While “Sidewalks” may not depict New Yorkers in the best light, it does express a love for and a fascination with New York like any good Woody Allen movie. The film uses the gimmicky mock-umentary style to eavesdrop on the interconnected love lives of nine New Yorkers who pause on the street to deliberate on love, sex and dating.
The streets themselves are the most likeable characters, featured noisily in the background. They bubble with life, and attractive life at that. As Stanley Tucci’s wonderfully sleazy dentist comments, “A walk to the deli can be very erotic.”
But it seems that the film’s vitality can’t make it past the doorman; as Burns’ anonymous filmmakers follow the characters into their homes and their lives, they appear increasingly superficial and immature. While they are attractive enough to merit initial interest, their talk about sex has none of the quietly parasitic neuroses of Woody Allen dialogue. And if the characters aren’t likeable, we can’t be expected to care about their respective obsessions.
That obsession is, in every single case, cheating. Apparently, everyone in New York City is a cheat– from your doorman to your dentist. Burns, striving for a conclusive theme, uses infidelity to connect the characters and give them something in common. When the characters display their vulnerabilities, revealing them to the camera as it zooms instantly to their sheepish faces, we do understand them and we even want to like them.
And some of the characters are indeed likeable, or at least amusing. Gorgeous Rosario Dawson has done a lot of growing up since “Josie and the Pussycats,” as has saccharin Brittany Murphy, who you may remember as charity project Tai from “Clueless.”
But the funniest and most enjoyable characters are the sleaziest, as is often the case when a film relies on sex humor. Although “Sidewalks” is decidedly more mature than its teen film counterparts, outside of sex, nothing in this film is likeable or funny. Starting the sleaze parade is Dennis Farina, the aging lady killer, with chest hair bursting from his unbuttoned shirt and getting tangled in gold chains and cheap cologne. Ladies, beware.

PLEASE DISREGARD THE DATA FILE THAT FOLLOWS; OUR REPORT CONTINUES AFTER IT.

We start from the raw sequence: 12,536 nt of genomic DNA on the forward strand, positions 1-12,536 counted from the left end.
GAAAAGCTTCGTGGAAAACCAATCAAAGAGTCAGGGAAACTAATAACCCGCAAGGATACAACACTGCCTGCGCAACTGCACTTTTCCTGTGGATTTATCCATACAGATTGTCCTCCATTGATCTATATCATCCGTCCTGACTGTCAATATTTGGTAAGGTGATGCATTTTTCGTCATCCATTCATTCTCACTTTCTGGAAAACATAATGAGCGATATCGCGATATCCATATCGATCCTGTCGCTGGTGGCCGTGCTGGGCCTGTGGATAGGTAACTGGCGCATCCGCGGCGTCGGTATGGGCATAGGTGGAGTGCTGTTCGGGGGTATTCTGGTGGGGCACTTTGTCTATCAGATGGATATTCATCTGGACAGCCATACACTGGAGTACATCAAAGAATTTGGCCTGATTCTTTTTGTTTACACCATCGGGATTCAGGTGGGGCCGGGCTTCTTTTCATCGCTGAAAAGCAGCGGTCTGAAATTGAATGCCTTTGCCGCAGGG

The two-timing Griffin (Tucci), who claims to have a “European outlook on marriage,” gets funnier with each idiotic move he makes and each perverse comment he mumbles. Leaving his 19-year-old lover’s apartment, he finds two girls making out in the elevator. He says just loud enough for them to hear, “This elevator is like Sodom and Gomorrah. You girls need a hand over there?”
Snippets of dialogue like these, particularly delivered by the expert Tucci, lighten a largely unfunny movie. Burns does have a way with words, as he demonstrated in “The Brothers McMullen.” “Sidewalks” maintains a quick and gossipy pace if only because of the mock-umentary format and sexy subject matter. But the dialogue doesn’t have that crackle; what should be rapid-fire just putters.
The script is often downright embarrassing — the audience feels like they’re walking in on something they were never meant to see. Uncomfortable moments linger heavily in the absence of humor. Strangely enough Burns seeks to emphasize this feeling with camera work. Cinematographer Frank Prinzi sneaks his quivering, jittery camera into apartments, intrusively peering at screaming faces.
In the end, the characters come to conclusions about love, sex and dating that we’ve all heard before. Burns maneuvers for an ultimate resolution and meaning that he never finds. The characters still seem isolated since they can’t connect with each other or the audience.
But perhaps this is what Burns wants us to discover about New York; however alienated people feel, they are actually connected by common worries. This message has never been more apparent than it is today. However callous it seems to say, “Sidewalks” benefits from timing. Though the film was pushed back from its original release date due to the attacks, America still likes New York more than usual, and that sentiment may boost the film.
“Sidewalks of New York” has its moments, and it has a talented group of actors, including Burns himself as one of the ensemble. But certainly something is wrong when the best part of the film is the background noise — the city streets, the World Trade Center in the skyline. While these elements remind us why we love New York, the characters remind us why we hate it.